Sometimes it can be hard to secure a veterinarian appointment to get your cat treated, but that’s exactly where Dutch.com comes into play. Dutch is telemedicine for pets, which is an innovative and convenient way for pet owners to get their pets the care they need. Using Dutch is simple– all you have to do is sign up online, fill out a questionnaire detailing your pet’s condition, and you’ll receive a response from a Dutch-affiliated veterinarian within 24 hours.

Dutch-affiliated vets are qualified to help with everything from diagnosing a cat skin rash to prescribing treatment for fleas, so you can get your cat the care they need right when they need it. Here at Dutch, we believe that all pet owners should have high-quality pet care, which is why we offer a convenient veterinarian service that you can access right from home.

 .

References

  1. Moriello, Karen A. “Dermatitis and Dermatologic Problems in Cats.” Merck Veterinary Manual. https://www.merckvetmanual.com/cat-owners/skin-disorders-of-cats/dermatitis-and-dermatologic-problems-in-cats

  2. Diaz, Sandra. “Feline Atopic Dermatitis,” Merck Veterinary Manual. https://www.merckvetmanual.com/integumentary-system/atopic-dermatitis/feline-atopic-dermatitis

  3. “Managing Feline Acne,” Texas A&M University Veterinary Medicine & Biomedical Sciences. https://vetmed.tamu.edu/news/pet-talk/managing-feline-acne/

  4. Dryden, Michael W. “Mange in Dogs and Cats,” Merck Veterinary Manual. https://www.merckvetmanual.com/integumentary-system/mange/mange-in-dogs-and-cats

  5. https://www.vet.cornell.edu/departments-centers-and-institutes/cornell-feline-health-center/health-information/feline-health-topics/zoonotic-disease-what-can-i-catch-my-cat

Frequently Asked Questions

Who is Dutch?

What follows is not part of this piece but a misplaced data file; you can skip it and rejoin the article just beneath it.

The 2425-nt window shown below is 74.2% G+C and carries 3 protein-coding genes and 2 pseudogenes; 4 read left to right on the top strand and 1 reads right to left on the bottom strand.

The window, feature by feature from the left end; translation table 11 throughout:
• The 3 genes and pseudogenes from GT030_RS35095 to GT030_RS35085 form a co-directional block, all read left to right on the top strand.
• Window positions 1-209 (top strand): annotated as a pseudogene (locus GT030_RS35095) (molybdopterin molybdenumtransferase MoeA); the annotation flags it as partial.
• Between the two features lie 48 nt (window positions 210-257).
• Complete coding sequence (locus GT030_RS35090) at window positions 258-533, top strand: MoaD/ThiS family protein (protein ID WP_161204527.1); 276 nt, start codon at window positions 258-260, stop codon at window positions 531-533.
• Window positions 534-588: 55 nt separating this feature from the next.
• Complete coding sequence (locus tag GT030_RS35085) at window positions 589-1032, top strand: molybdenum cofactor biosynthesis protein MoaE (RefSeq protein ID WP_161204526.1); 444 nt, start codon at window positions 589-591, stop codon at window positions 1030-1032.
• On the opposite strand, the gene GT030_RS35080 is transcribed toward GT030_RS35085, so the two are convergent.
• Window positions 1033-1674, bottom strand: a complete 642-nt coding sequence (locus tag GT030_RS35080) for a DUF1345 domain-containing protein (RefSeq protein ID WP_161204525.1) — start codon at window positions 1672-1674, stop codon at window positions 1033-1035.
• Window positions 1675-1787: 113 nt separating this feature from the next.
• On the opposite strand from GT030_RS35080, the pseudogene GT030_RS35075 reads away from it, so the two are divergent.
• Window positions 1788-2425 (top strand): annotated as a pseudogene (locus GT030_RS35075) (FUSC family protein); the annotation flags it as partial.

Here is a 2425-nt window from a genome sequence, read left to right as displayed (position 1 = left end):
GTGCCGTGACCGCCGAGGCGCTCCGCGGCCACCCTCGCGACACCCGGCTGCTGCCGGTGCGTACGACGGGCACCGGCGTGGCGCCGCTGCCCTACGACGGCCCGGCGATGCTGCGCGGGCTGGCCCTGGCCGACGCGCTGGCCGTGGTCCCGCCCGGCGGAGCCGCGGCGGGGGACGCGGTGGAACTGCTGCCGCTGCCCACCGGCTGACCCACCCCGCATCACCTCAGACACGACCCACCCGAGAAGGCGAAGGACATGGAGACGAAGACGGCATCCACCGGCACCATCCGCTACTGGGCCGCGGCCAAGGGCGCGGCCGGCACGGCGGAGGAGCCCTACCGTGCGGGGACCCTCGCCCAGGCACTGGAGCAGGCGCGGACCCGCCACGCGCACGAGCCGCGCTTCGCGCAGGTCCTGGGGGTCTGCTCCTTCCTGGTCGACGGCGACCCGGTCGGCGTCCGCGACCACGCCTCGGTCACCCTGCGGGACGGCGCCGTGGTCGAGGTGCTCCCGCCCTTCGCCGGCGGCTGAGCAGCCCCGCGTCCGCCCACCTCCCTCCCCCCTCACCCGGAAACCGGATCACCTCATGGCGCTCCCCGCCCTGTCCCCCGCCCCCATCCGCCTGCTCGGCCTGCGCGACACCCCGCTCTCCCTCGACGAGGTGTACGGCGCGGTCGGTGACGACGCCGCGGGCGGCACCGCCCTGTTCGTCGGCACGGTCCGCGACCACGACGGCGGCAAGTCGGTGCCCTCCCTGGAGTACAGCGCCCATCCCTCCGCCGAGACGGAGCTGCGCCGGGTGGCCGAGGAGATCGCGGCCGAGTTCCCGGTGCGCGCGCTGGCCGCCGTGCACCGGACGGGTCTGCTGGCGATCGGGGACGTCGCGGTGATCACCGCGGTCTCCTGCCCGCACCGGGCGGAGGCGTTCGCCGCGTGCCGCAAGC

Dutch is an online veterinary pet telehealth service, created by pet parents and board-certified veterinary specialists. We use a science-backed approach to provide pets relief for their everyday physical and behavioral health issues. Dutch connects you with licensed veterinarians over video chat and messaging to help you get care for your dog or cat quickly wherever you are — without the stress or expense of a vet visit. We also partner with pharmacies who can deliver prescription medication (in applicable states only) and over-the-counter treatments directly to your door. Dutch isn’t a veterinary practice or pharmacy, but a company that helps facilitate these services for pet parents to make veterinary care more accessible to all.

What is a visit with Dutch like?

When booking a video call with a vet, you'll be asked a few questions about your pet’s health issue. Depending on the issue, you may also be asked to fill out a longer questionnaire about their symptoms and share photographs of them so our veterinarians can better understand what’s going on. You’ll then pick an appointment time that works best for you.

During your video call, one of our licensed veterinarians will talk to you about the symptoms your pet is experiencing, ask you questions, review your pet’s medical history if you’ve provided it, and answer any questions you have. The vet will ask to see your pet and their environment. And they may ask you to perform some simple checks on them if needed.

After your video call, the vet will send you a message with a custom treatment plan to help your pet feel better, including a link to buy any recommended prescription or over-the-counter medications. Place your order and we’ll ship it free.

How much will it cost for Dutch to treat my pet?

The Dutch membership starts at $15/mo for unlimited access to the vet. No more long waits for appointments or surprise bills.

In addition to the base membership plan, our veterinarians may also recommend additional medication (Rx and/or OTC) that you will have the option of adding to your plan at an additional cost.